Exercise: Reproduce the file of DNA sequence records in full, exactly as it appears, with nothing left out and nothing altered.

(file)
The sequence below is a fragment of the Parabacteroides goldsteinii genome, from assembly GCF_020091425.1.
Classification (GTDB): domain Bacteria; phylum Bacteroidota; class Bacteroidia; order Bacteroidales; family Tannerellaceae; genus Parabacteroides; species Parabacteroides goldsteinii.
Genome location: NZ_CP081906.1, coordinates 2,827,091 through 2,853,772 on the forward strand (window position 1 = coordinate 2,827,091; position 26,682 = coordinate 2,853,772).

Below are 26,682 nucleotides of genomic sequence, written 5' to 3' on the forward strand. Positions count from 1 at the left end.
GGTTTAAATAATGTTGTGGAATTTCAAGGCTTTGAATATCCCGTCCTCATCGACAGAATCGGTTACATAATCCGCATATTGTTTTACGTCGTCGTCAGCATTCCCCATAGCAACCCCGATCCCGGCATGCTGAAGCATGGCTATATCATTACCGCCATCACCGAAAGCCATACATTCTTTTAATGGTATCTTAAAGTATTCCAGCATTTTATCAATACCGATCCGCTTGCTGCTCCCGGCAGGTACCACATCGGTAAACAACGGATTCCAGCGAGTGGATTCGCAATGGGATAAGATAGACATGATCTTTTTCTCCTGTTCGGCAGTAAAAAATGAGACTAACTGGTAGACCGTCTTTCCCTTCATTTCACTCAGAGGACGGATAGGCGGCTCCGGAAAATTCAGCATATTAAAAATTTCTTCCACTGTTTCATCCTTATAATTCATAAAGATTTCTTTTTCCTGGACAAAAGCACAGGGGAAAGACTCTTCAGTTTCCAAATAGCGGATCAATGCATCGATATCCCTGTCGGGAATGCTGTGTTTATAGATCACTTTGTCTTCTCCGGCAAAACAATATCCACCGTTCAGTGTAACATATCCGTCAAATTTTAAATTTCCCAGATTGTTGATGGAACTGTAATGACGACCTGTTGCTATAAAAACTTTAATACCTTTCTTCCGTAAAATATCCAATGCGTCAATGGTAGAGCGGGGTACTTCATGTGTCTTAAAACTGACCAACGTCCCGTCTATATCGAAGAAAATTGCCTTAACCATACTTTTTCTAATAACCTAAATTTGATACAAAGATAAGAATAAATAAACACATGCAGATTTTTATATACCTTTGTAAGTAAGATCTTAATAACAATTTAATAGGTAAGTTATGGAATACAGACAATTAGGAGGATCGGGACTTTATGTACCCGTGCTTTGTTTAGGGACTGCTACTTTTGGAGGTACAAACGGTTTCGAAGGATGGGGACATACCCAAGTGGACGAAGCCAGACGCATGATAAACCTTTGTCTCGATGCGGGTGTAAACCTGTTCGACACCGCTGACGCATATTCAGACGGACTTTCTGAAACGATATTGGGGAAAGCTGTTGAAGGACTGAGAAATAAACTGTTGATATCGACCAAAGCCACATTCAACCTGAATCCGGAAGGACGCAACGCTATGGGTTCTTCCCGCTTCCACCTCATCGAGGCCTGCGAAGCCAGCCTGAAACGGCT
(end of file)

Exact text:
The sequence below is a fragment of the Parabacteroides goldsteinii genome, from assembly GCF_020091425.1.
Classification (GTDB): domain Bacteria; phylum Bacteroidota; class Bacteroidia; order Bacteroidales; family Tannerellaceae; genus Parabacteroides; species Parabacteroides goldsteinii.
Genome location: NZ_CP081906.1, coordinates 2,827,091 through 2,853,772 on the forward strand (window position 1 = coordinate 2,827,091; position 26,682 = coordinate 2,853,772).

Below are 26,682 nucleotides of genomic sequence, written 5' to 3' on the forward strand. Positions count from 1 at the left end.
GGTTTAAATAATGTTGTGGAATTTCAAGGCTTTGAATATCCCGTCCTCATCGACAGAATCGGTTACATAATCCGCATATTGTTTTACGTCGTCGTCAGCATTCCCCATAGCAACCCCGATCCCGGCATGCTGAAGCATGGCTATATCATTACCGCCATCACCGAAAGCCATACATTCTTTTAATGGTATCTTAAAGTATTCCAGCATTTTATCAATACCGATCCGCTTGCTGCTCCCGGCAGGTACCACATCGGTAAACAACGGATTCCAGCGAGTGGATTCGCAATGGGATAAGATAGACATGATCTTTTTCTCCTGTTCGGCAGTAAAAAATGAGACTAACTGGTAGACCGTCTTTCCCTTCATTTCACTCAGAGGACGGATAGGCGGCTCCGGAAAATTCAGCATATTAAAAATTTCTTCCACTGTTTCATCCTTATAATTCATAAAGATTTCTTTTTCCTGGACAAAAGCACAGGGGAAAGACTCTTCAGTTTCCAAATAGCGGATCAATGCATCGATATCCCTGTCGGGAATGCTGTGTTTATAGATCACTTTGTCTTCTCCGGCAAAACAATATCCACCGTTCAGTGTAACATATCCGTCAAATTTTAAATTTCCCAGATTGTTGATGGAACTGTAATGACGACCTGTTGCTATAAAAACTTTAATACCTTTCTTCCGTAAAATATCCAATGCGTCAATGGTAGAGCGGGGTACTTCATGTGTCTTAAAACTGACCAACGTCCCGTCTATATCGAAGAAAATTGCCTTAACCATACTTTTTCTAATAACCTAAATTTGATACAAAGATAAGAATAAATAAACACATGCAGATTTTTATATACCTTTGTAAGTAAGATCTTAATAACAATTTAATAGGTAAGTTATGGAATACAGACAATTAGGAGGATCGGGACTTTATGTACCCGTGCTTTGTTTAGGGACTGCTACTTTTGGAGGTACAAACGGTTTCGAAGGATGGGGACATACCCAAGTGGACGAAGCCAGACGCATGATAAACCTTTGTCTCGATGCGGGTGTAAACCTGTTCGACACCGCTGACGCATATTCAGACGGACTTTCTGAAACGATATTGGGGAAAGCTGTTGAAGGACTGAGAAATAAACTGTTGATATCGACCAAAGCCACATTCAACCTGAATCCGGAAGGACGCAACGCTATGGGTTCTTCCCGCTTCCACCTCATCGAGGCCTGCGAAGCCAGCCTGAAACGGCT